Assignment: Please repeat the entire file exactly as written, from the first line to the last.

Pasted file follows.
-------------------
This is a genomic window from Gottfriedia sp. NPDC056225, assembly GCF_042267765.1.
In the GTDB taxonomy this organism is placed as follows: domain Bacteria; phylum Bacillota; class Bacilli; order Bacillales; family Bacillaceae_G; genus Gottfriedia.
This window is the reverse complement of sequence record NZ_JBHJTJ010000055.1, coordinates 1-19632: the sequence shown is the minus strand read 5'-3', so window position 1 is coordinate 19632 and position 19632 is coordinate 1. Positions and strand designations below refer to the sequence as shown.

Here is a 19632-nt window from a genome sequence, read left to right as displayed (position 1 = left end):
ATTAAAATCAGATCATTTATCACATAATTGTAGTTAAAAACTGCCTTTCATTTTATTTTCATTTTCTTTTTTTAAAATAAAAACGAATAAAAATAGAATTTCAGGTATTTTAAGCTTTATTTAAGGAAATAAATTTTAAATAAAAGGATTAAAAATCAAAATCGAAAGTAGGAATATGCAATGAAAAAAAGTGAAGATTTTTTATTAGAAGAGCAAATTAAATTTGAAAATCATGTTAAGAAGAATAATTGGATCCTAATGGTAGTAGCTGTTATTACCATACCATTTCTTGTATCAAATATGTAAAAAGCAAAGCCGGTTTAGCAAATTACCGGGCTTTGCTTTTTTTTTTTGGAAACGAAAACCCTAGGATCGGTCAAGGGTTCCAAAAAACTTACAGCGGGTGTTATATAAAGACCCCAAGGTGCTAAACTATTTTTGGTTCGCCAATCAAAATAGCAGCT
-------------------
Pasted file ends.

This is a genomic window from Gottfriedia sp. NPDC056225, assembly GCF_042267765.1.
In the GTDB taxonomy this organism is placed as follows: domain Bacteria; phylum Bacillota; class Bacilli; order Bacillales; family Bacillaceae_G; genus Gottfriedia.
This window is the reverse complement of sequence record NZ_JBHJTJ010000055.1, coordinates 1-19632: the sequence shown is the minus strand read 5'-3', so window position 1 is coordinate 19632 and position 19632 is coordinate 1. Positions and strand designations below refer to the sequence as shown.

Here is a 19632-nt window from a genome sequence, read left to right as displayed (position 1 = left end):
ATTAAAATCAGATCATTTATCACATAATTGTAGTTAAAAACTGCCTTTCATTTTATTTTCATTTTCTTTTTTTAAAATAAAAACGAATAAAAATAGAATTTCAGGTATTTTAAGCTTTATTTAAGGAAATAAATTTTAAATAAAAGGATTAAAAATCAAAATCGAAAGTAGGAATATGCAATGAAAAAAAGTGAAGATTTTTTATTAGAAGAGCAAATTAAATTTGAAAATCATGTTAAGAAGAATAATTGGATCCTAATGGTAGTAGCTGTTATTACCATACCATTTCTTGTATCAAATATGTAAAAAGCAAAGCCGGTTTAGCAAATTACCGGGCTTTGCTTTTTTTTTTTGGAAACGAAAACCCTAGGATCGGTCAAGGGTTCCAAAAAACTTACAGCGGGTGTTATATAAAGACCCCAAGGTGCTAAACTATTTTTGGTTCGCCAATCAAAATAGCAGCT